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    I "learned" that several months ago from the NYT or WPo,, I don't remember which and my confirmed by my cousin who works for the FBI doing security clearances. "when you are fired you lose clearances" – BobE Jul 24 '18 at 17:32
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    @BobE Which actually makes my point. If you didn't have your cousin to contact you probably wouldn't be able to confirm that. The bottom line is - checking facts takes work and time. – DJClayworth Jul 24 '18 at 17:34
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    @BobE There's a difference between not having a clearance and not having an active clearance. Leaving a job that requires clearance (whether voluntarily or involuntarily) does inactivate your clearance, but it doesn't automatically revoke it. Now, if you were fired for violating the clearance, then your clearance would probably also be revoked, but it's not required if, for example, you're fired because your boss doesn't like you. Getting another job that requires a clearance is a lot easier with an inactive clearance vs. a revoked one. – reirab Jul 24 '18 at 18:54
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Question: Why don't politicians get fact checked immediately?

If the emphasis is on "immediately", I generally agree that it may not be possible to challenge a politician's statement in real time. It maybe possible on occasion, but not consistantly. To that extent I agree with @Clayworth's answer.

However, if the "immediately" is dropped from the question, now asking 'Why don't politicians get fact checked?', the answer is they DO get fact checked.

Whether a population believes a "fact checker" or not is an entirely separate question and discussion.

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    This captures the most important aspect of this issue, that even if there was some perfectly neutral arbiter of truth, people whose worldviews don't align with reality would simply dismiss this fact-checker as fake news and carry on. – Gramatik Jul 24 '18 at 16:40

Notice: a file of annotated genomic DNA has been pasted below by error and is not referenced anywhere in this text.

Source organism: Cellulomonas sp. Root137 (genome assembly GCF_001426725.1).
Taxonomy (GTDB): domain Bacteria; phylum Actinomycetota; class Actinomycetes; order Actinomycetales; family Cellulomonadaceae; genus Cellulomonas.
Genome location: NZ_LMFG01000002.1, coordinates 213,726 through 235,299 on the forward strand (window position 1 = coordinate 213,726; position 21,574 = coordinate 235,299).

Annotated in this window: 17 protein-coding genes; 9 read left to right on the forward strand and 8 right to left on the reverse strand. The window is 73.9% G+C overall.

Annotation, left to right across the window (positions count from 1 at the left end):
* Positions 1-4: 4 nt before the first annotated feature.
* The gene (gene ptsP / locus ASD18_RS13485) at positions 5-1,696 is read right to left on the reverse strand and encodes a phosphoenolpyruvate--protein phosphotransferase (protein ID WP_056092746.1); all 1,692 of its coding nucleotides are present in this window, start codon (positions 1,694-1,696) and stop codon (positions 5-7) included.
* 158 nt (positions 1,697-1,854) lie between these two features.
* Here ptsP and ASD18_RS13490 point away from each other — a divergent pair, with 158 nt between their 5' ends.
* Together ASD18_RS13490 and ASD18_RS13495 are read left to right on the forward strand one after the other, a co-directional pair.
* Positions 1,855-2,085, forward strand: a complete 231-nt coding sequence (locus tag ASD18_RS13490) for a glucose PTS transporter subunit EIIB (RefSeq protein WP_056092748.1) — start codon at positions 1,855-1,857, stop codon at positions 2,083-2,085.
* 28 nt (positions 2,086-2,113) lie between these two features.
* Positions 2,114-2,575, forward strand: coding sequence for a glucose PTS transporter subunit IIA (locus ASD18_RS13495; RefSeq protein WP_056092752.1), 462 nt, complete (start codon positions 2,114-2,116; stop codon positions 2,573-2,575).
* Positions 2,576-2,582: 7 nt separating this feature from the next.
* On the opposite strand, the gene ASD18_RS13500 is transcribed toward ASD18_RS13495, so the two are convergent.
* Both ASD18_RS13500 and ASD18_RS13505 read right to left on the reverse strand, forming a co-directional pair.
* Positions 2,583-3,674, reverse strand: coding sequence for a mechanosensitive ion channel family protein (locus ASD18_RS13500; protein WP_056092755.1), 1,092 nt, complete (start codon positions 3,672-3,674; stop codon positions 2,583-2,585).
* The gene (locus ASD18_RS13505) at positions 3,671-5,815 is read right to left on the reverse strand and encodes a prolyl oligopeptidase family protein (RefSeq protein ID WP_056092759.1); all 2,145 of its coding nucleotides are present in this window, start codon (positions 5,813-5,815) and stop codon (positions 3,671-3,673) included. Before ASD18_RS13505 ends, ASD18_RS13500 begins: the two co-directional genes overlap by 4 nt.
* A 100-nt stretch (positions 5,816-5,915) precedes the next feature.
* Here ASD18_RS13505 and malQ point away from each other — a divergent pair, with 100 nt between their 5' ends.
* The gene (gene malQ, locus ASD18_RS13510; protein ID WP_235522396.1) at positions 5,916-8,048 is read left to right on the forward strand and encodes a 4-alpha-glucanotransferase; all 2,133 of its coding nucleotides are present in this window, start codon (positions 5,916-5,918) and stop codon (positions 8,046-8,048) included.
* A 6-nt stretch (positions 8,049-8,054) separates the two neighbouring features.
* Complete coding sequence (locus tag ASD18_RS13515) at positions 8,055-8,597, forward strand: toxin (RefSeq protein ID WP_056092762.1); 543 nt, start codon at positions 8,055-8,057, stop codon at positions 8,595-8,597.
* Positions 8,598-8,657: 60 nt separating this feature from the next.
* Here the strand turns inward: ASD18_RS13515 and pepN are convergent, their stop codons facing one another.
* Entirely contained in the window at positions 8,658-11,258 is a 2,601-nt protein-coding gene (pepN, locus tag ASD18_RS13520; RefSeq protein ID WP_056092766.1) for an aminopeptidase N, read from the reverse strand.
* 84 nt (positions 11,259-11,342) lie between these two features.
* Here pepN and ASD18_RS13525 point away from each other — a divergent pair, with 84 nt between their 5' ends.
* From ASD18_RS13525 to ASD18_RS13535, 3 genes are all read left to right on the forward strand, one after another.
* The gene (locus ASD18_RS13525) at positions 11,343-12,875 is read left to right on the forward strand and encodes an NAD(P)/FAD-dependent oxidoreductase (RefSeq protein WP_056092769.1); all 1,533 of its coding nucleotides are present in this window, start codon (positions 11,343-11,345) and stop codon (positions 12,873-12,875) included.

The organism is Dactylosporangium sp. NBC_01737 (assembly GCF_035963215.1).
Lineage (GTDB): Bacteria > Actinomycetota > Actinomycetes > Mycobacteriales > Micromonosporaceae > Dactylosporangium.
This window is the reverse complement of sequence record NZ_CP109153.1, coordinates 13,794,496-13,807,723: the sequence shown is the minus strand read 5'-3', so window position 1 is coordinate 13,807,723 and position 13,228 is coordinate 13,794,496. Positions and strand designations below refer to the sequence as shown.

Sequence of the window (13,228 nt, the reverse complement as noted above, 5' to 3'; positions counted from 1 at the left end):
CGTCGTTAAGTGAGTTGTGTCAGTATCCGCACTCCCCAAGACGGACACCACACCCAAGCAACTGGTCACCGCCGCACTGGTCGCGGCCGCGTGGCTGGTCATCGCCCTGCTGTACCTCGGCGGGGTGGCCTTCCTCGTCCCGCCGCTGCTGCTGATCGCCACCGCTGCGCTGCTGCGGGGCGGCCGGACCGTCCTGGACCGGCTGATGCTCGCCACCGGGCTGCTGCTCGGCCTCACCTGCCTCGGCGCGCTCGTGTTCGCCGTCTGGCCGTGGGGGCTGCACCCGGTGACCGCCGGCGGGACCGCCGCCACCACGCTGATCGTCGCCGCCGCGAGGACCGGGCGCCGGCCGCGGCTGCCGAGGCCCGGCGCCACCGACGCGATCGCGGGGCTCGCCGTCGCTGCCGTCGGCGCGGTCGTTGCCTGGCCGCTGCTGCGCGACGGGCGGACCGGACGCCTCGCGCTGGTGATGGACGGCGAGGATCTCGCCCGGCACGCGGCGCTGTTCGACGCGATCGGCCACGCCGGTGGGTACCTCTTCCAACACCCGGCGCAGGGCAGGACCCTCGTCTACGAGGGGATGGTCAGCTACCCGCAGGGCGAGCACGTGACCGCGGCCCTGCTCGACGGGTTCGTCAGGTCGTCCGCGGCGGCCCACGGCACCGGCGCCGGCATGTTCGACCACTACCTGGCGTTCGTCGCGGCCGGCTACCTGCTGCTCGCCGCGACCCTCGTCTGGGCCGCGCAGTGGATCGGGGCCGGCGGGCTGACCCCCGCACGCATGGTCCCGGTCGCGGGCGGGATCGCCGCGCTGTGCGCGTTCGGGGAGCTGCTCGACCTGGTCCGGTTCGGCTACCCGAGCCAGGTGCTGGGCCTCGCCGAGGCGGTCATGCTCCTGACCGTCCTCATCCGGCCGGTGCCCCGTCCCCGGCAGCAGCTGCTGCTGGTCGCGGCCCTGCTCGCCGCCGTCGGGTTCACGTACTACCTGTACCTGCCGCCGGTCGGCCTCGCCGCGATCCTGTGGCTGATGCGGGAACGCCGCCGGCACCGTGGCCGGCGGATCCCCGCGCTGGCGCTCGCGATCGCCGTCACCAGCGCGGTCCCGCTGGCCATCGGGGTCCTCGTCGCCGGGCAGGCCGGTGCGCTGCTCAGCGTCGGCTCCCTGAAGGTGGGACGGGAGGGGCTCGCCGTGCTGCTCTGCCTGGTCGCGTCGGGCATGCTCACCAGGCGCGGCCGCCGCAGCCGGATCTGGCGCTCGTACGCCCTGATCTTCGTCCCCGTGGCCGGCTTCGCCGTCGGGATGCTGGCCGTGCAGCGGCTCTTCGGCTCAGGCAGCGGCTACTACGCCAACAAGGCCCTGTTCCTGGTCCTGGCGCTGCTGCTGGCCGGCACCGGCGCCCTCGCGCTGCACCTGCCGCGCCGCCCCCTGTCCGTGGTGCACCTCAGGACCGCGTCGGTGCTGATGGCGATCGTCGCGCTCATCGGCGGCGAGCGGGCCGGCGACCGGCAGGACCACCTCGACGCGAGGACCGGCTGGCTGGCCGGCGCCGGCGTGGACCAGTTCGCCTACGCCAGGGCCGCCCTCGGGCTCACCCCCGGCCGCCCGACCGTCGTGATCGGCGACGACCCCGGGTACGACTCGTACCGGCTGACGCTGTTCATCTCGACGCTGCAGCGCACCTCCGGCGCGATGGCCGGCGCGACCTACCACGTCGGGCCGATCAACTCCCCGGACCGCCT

• This is the best answer as it points out the question is based on a faulty premise. – user1530 Jul 24 '18 at 18:33
  • Re possible on occasion: See for example this exchange from the second Obama-Romney debate. – Kevin Jul 24 '18 at 19:59
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Who fact-checks the fact-checkers? Your wish requires that there be some institution that can never be corrupted, or have its own agenda, and which everyone trusts. You mention Google.

Google. Really?

Here are some other suggestions: CNN. Fox News. The New York Times. The Wall Street Journal. Facebook. Wikipedia.

Or how about these: The FBI. The Department of Justice. Any major university. The Catholic Church.

Do you begin to see the problem? There is no institution that cannot be accused of bias or corruption. And we are living in an age when all of these institutions are notably more biased, and less effective at hiding it, than in prior decades when we could believe (incorrectly) that the media and major corporations were trying to be impartial.

Another way to answer your question is to say: this "fact checking" is already happening. You can certainly go to your favorite left-wing blog to get instantaneous negative reactions to everything Trump says. You could go to your favorite right-wing blog to get instantaneous negative reactions to anything a prominent liberal says. They will tell you just what you want to hear: everything [the politician you don't like] says is a lie.

  • Comments are not for extended discussion; this conversation has been moved to chat. – Sam I am Jul 25 '18 at 22:29
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Why don't politicians get fact checked immediately?

They increasingly do, by other politicians, and by journalists and independent observers; especially on social media sites like Twitter.

You can find and follow reporters, politicians of all stripes, experts in any subject you can imagine, celebrities, and supporters and opponents of anyone or anything. Interested observers frequently live-tweet responses (cheers and jeers and snide remarks) about political speeches as they are happening.

Unfortunately, distinguishing "good" fact-checking from biased partisan opposition is not a simple matter.

Why is there no public or government agency immediately fact checking most of what politicians are saying?

The trivial answer is that government agencies don't exist on their own, someone has to create them. And nobody has garnered sufficient support to propose a government agency like this, pass appropriate legislation, and get it signed into law by the president.

The less trivial answer is that you are very unlikely to find widespread support for this idea in America: